Female-led action flicks fail to satisfy fans: Moviegoers call out studios for being dishonest in promotions
Last month, the response from movie fans was even greater after the release of a poster for the action noir film “A Special Lady” depicted a strong, blonde-haired Kim Hye-soo with vengeful and tear-filled eyes.
Starring the veteran actress, the movie revolves around criminal mastermind Na Hyeon-jeong (Kim), who brought her gang from nothing to a prominent financial enterprise, and her loyal helper Im Sang-hun (Lee Sun-kyun), who secretly admires her.
After wrapping her final project, Na hopes to retire and live a quiet, normal life. But her plan is hindered by both prosecutor Choe Dae-sik (Lee Hee-jun), who seeks to take revenge against Na, and Im, whose admiration for her reaches the point of obsession.
For fans of Kim, who has played charismatic roles in crime dramas such as “Coinlocker Girl” (2015), seeing the 47-year-old mesmerizing actress at the center of a noir action movie was enough of a reason to head to the cinema. But when the flick was released last week, even fans could not hide their disappointment, questioning the film’s promotions that put the actress at the forefront.
“I watched this movie only because of Kim Hye-soo. But still, I can only give one star to this movie,” read one comment on portal site Naver’s movie rating system. Another that accompanied a one-star rating read, “I watched this movie because of Kim Hye-soo, but was also greatly disappointed because of her [choice to star in the movie].”
The criticism obviously affected the film’s box office performance, as it opened in the fifth spot at the box office in its debut weekend last week.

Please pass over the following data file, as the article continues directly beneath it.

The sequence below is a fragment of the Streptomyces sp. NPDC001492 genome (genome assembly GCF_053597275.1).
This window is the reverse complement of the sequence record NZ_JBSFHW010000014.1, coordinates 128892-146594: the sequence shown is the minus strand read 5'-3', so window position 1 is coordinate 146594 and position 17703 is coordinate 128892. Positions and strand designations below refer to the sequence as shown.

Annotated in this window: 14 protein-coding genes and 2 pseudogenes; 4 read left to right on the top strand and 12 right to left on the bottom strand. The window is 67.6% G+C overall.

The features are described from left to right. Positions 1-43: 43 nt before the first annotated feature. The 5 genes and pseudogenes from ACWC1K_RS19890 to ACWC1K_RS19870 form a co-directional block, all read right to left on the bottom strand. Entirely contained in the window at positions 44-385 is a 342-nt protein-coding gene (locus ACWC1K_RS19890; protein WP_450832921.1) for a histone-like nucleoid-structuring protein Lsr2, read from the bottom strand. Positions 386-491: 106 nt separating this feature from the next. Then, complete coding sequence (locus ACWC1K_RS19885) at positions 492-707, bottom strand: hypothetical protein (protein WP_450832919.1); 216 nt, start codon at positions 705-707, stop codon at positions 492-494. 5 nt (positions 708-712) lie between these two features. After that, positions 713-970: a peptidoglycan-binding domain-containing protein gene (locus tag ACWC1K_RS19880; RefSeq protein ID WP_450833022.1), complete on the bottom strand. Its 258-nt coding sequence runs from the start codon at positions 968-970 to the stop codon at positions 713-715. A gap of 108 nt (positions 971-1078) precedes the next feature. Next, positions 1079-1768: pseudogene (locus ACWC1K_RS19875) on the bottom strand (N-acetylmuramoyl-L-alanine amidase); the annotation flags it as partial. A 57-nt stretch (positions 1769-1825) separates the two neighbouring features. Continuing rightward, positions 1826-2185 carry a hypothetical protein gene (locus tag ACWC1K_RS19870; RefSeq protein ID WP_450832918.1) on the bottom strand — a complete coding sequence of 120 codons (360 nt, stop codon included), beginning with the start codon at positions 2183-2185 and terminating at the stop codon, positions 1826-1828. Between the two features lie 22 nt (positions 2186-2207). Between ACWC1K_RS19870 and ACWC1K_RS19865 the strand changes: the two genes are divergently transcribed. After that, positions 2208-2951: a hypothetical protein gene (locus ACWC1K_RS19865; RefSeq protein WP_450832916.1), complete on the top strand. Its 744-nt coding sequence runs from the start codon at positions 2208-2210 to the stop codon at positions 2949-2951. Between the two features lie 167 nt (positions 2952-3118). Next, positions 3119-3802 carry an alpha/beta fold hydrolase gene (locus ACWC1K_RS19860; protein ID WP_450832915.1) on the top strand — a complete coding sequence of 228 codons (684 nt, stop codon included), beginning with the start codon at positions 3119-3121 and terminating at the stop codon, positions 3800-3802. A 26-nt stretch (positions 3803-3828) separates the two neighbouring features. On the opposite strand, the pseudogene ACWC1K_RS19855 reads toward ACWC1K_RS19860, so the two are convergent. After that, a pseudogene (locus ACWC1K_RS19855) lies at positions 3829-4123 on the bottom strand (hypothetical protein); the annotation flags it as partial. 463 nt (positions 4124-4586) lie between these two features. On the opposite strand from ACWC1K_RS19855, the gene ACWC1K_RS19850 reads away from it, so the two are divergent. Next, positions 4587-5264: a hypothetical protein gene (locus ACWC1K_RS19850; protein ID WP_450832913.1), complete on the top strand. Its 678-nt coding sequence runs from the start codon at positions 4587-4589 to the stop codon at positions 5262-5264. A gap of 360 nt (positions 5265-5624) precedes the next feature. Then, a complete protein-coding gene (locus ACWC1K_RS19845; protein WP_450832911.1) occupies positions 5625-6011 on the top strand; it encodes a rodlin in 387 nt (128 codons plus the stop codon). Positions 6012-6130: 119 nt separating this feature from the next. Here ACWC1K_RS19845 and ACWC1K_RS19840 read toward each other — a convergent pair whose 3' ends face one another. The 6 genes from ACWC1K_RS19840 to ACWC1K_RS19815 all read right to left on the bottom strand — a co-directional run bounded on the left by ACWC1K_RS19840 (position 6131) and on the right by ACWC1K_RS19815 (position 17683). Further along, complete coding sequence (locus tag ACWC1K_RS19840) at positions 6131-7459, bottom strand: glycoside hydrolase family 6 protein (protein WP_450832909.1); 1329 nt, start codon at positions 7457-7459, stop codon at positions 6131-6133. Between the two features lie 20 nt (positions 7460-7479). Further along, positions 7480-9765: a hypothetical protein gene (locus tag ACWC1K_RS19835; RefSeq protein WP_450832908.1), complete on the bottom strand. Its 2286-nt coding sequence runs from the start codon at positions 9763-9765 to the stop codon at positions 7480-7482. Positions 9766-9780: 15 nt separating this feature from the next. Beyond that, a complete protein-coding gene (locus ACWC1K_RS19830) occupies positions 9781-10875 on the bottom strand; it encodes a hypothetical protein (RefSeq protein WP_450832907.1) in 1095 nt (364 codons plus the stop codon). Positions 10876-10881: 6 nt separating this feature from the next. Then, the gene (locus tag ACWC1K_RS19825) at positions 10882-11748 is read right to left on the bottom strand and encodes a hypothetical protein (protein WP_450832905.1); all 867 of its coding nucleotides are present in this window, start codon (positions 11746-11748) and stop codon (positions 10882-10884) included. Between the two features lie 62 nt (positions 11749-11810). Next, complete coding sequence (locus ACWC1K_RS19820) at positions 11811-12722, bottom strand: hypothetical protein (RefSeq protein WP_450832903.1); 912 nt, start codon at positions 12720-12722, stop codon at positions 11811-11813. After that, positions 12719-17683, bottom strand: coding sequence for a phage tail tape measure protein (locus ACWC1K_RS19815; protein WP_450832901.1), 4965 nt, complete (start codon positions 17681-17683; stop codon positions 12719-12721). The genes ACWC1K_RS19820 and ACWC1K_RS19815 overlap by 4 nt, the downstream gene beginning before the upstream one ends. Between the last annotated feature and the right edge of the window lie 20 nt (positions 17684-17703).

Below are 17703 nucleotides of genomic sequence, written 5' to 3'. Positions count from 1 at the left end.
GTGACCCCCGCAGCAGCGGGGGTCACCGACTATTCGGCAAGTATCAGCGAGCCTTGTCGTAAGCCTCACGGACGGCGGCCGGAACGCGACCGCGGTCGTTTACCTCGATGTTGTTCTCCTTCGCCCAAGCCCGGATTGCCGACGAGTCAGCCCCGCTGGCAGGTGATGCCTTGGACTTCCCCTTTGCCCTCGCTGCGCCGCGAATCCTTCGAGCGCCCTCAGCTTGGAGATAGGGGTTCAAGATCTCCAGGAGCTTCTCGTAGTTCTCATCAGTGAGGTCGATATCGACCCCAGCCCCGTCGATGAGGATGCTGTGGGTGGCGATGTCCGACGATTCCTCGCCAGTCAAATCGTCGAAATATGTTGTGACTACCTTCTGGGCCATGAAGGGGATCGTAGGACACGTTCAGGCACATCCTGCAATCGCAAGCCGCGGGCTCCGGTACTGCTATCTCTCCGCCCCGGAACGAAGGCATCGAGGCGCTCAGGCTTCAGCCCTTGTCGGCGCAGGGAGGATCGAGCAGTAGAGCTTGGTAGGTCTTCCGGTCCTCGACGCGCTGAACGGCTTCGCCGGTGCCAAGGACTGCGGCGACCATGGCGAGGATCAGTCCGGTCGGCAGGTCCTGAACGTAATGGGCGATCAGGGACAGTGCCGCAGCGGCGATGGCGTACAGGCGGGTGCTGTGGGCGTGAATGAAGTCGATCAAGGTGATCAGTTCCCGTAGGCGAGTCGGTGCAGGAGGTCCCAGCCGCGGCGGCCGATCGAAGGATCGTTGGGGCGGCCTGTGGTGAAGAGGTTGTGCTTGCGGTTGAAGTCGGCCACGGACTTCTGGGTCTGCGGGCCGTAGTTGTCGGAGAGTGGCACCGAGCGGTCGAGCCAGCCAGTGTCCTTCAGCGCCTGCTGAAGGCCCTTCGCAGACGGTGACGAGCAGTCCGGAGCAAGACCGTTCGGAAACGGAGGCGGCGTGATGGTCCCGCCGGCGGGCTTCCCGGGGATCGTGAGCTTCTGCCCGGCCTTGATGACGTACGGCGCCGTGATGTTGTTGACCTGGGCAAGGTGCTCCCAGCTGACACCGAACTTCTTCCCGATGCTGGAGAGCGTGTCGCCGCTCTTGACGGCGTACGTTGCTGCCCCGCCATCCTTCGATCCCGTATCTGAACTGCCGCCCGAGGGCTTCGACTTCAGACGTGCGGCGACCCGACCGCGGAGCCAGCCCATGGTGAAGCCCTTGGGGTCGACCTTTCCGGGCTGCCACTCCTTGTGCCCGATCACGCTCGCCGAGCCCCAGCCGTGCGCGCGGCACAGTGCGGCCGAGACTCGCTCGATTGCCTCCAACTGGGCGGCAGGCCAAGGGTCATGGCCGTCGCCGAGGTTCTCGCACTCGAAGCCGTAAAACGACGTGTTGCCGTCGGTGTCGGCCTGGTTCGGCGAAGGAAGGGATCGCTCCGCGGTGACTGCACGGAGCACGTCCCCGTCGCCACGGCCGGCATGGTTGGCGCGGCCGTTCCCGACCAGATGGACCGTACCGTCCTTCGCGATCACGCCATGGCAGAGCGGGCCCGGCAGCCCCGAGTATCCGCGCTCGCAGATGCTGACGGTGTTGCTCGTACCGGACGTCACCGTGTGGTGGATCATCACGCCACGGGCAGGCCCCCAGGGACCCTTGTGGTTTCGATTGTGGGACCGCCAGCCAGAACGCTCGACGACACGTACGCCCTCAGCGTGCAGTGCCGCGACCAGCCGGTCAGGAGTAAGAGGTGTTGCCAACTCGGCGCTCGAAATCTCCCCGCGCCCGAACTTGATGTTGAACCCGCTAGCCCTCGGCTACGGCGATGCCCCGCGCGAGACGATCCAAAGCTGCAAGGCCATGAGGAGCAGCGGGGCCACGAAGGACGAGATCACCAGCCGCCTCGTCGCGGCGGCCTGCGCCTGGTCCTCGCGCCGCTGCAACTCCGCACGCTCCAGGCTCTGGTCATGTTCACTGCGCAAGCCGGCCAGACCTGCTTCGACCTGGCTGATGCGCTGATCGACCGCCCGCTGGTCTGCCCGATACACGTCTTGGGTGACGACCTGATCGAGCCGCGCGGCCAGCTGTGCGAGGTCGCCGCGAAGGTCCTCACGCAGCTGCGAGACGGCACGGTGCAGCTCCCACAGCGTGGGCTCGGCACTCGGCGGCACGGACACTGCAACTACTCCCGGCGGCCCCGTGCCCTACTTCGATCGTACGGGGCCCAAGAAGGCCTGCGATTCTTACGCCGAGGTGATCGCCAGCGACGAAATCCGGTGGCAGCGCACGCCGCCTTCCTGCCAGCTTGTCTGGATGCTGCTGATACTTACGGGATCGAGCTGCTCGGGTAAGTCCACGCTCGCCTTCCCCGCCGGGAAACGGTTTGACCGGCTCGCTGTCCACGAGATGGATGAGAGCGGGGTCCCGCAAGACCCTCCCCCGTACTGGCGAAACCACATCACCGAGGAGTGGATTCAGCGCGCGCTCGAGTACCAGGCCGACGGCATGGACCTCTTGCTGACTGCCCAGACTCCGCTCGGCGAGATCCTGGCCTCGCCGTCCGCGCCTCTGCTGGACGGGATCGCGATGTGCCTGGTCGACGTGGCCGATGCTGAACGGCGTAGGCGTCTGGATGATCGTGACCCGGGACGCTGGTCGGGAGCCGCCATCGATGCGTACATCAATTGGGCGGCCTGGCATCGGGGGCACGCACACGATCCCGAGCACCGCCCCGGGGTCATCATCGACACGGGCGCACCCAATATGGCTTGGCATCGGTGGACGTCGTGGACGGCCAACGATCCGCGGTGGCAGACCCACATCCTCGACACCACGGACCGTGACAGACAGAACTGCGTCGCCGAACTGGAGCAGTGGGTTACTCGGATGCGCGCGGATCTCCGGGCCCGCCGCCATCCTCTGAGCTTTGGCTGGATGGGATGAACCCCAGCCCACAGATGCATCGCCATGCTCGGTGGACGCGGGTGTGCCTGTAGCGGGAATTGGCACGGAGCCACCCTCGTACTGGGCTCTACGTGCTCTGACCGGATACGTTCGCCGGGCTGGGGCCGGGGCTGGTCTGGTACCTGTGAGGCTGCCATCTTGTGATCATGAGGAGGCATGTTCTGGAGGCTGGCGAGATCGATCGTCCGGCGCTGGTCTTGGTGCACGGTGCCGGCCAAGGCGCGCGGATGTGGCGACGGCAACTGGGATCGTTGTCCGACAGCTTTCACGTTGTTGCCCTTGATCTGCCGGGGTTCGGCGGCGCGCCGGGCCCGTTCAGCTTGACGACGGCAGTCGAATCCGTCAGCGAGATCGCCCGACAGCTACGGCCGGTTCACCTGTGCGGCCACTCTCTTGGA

The inaccurate promotion of the film as centering around a female lead was met with great disappointment from audiences, according to movie critic Hwang Jin-mi.
Hwang added that the relationship among the characters was not properly explained and that there was nothing refreshing about the film’s violent and provocative scenes involving a dog-breeding farm and prostitution - themes that have been covered in previous noir movies.
Though visually appealing, Kim’s action scenes did not meet expectations. And instead of leading the story, the actress’s character is more of a passive role.
Director Jeong Byeong-gil’s “The Villainess,” released in June, was not free from criticism either. Though critics and audience enjoyed its action scenes, many spoke out against the portrayal of the female killer, who is physically capable yet repeatedly encounters struggles due to the two banal elements that have conventionally represented women: love and maternal affection.
“A Special Lady,” helmed by rookie director Lee An-gyu, did not diverge much from the conventional path. What drives Na’s character is maternal affection and she also plays caretaker to the male lead Im Sang-hun when he gets wounded.
Stereotyping women as either prostitutes or mothers has long been a convention in film, according to culture critic Ha Jae-geun.
“Female-centered action movies have been created out of efforts to break out of the male-centered film scene. But continuing to place women in the same frame as the stereotypical characters is highly problematic. It’s reproducing the prejudices and stereotypes that men have about women,” Ha said.
The female leads in the alleged female-centered action movies are the depiction of men’s fantasies about women, according to critic Hwang.
She says, “The women in ‘The Villainess’ and ‘A Special Lady’ are physically appealing with their beauty and jaw-dropping action scenes, but at the heart of those characters is maternal affection and love, which are stereotypical feminine characteristics.
In order to have better female characters, it is crucial to spare time in the film to develop the character and explain who she is and what her motives and desires are instead of merely presenting the character through the brief descriptions of the male protagonists.”
BY JIN MIN-JI [email@example.com]